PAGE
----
By his own admission, Ranjeet Rustogi has a strange story to tell.
Rustogi, vice-president of global engineering for telephony platform provider Link Communications Group, knew that the company needed more storage infrastructure to support products like its cut-price national and international phone call offerings.
"Every time someone makes a call it creates data," he says. "And every time our telephony devices make a connection, that creates data too."
The company's soft switch also needs access to data. "The soft switch needs to know the best route for a call so we do a lot of router table lookups. Every five minutes we check to see which carrier is the best for the calls we are dealing with."
The company also stores its customers' voice mail as data, along with the usual files created by a thriving business.
But in late 2005, when the company went shopping for storage infrastructure to meet its needs, the offerings were not what it expected.
"We designed our requirements and asked some system integrators for responses," Rustogi says. "They all recommended EMC, fibre channel and legato for backup and tape archive. The complete solution was getting close to $300,000."
Price was not Rustogi's only complaint.
"We wanted our platform to be IP driven," he recalls. "We did not want to add complexity and the need for special skills."
"I said: 'This cannot be right! You are telling me that fibre channel was invented in the early 90s and there have been no enhancements since then?' I felt there had to be an IP-based solution."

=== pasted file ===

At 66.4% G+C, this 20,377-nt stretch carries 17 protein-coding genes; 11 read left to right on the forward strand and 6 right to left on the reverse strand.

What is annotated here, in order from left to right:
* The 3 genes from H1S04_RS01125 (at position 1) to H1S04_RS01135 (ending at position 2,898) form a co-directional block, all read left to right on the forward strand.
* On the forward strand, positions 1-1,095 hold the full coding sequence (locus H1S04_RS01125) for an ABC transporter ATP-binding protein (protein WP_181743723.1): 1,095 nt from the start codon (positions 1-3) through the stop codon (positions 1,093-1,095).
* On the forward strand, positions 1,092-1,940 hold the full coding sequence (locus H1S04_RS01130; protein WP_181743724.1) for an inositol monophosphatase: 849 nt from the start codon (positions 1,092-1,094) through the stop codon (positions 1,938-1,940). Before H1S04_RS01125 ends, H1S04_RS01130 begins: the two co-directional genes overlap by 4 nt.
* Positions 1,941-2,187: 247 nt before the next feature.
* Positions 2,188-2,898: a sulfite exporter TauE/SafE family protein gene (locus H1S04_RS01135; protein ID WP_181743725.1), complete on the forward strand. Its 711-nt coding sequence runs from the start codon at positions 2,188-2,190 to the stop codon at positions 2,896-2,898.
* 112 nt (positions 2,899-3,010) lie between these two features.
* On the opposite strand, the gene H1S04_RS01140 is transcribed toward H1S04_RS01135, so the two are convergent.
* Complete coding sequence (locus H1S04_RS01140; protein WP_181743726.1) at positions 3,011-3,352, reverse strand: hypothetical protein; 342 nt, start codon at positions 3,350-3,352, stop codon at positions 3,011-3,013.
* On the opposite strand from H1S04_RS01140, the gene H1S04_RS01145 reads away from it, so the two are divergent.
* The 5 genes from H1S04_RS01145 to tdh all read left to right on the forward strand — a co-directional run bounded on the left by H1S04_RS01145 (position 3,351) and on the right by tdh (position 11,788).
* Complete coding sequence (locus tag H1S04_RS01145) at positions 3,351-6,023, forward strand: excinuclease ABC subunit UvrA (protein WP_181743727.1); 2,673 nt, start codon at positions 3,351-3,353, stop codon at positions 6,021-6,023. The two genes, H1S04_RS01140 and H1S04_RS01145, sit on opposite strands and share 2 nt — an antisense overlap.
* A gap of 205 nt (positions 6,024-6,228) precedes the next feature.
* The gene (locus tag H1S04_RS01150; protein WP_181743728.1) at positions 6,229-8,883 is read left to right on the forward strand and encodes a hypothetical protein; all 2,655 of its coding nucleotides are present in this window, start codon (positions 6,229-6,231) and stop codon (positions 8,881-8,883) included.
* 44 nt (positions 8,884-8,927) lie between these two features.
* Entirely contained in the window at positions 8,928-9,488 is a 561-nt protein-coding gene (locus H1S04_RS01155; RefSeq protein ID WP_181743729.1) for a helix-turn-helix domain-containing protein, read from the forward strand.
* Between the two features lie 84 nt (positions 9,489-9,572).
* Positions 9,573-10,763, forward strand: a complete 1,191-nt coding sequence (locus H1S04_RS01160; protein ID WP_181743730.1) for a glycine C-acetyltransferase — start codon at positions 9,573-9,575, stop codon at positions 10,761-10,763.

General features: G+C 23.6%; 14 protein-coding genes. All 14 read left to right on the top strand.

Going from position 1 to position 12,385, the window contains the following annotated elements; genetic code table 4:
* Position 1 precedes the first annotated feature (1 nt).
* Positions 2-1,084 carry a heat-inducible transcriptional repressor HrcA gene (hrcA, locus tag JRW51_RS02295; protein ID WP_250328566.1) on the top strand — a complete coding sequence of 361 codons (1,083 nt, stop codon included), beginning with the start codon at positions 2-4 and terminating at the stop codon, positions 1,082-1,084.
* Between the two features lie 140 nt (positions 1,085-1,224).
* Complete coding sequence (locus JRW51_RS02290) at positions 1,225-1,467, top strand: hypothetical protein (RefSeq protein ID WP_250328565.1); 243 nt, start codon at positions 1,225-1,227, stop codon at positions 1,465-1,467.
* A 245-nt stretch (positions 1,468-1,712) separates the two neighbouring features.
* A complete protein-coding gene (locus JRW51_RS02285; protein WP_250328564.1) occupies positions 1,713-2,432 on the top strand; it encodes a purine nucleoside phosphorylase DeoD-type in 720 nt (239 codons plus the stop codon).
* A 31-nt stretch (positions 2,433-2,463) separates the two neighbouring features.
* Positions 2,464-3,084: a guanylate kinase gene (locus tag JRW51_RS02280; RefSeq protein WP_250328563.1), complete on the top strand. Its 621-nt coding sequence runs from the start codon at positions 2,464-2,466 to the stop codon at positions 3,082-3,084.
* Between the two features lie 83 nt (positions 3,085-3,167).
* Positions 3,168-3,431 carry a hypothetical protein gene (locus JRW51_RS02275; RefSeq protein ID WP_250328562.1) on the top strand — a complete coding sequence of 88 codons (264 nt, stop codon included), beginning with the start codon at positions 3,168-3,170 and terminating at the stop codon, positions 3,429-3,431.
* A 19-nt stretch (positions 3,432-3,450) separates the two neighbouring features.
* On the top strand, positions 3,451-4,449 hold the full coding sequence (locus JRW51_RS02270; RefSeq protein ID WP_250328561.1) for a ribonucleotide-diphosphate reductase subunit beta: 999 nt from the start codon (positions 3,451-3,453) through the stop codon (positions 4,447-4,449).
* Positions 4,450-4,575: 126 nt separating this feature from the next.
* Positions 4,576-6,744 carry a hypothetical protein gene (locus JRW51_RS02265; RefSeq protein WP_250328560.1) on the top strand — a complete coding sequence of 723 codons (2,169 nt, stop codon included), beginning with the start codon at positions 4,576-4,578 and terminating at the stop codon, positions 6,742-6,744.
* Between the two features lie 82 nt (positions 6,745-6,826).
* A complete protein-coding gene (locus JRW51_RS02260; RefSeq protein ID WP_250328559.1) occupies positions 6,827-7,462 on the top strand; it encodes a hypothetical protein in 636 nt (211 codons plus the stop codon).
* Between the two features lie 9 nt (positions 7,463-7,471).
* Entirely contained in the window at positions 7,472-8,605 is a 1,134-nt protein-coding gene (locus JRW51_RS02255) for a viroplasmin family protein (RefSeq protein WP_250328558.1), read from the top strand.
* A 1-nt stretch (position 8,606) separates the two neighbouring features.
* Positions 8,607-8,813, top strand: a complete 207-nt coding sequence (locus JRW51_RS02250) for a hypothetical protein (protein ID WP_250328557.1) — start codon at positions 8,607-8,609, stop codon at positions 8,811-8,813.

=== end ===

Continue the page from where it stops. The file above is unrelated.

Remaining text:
"All our data is replicated to other countries," he adds. "We needed internet enabled storage and fibre channel again meant added cost."
"iSCSI was therefore our technology of choice."
Yet when Rustogi surveyed the Australian market for a suitable iSCSI solution, he could not find one.
A survey of the global market, however, led the company to EqualLogic.
"The EqualLogic senior sales engineer we worked with was probably the most knowledgeable person I have ever met. The company's people made the sale for us - they are very knowledgeable."
But it is at this point Rustogi admits the decision to go with EqualLogic was strange.
"They were not even certified to operate in Australia at the time," he recalls. "So this is a little bit of a strange story."
But the story has a happy ending. The company acquired two of EqualLogic's PS200E arrays and has been running them since December 2005, adding more storage along the way.
"It has been very, very simple to add more capacity," Rustogi says. 'In fact it took longer to configure the host bus adapters (HBAs) on the server than it took to get the arrays running."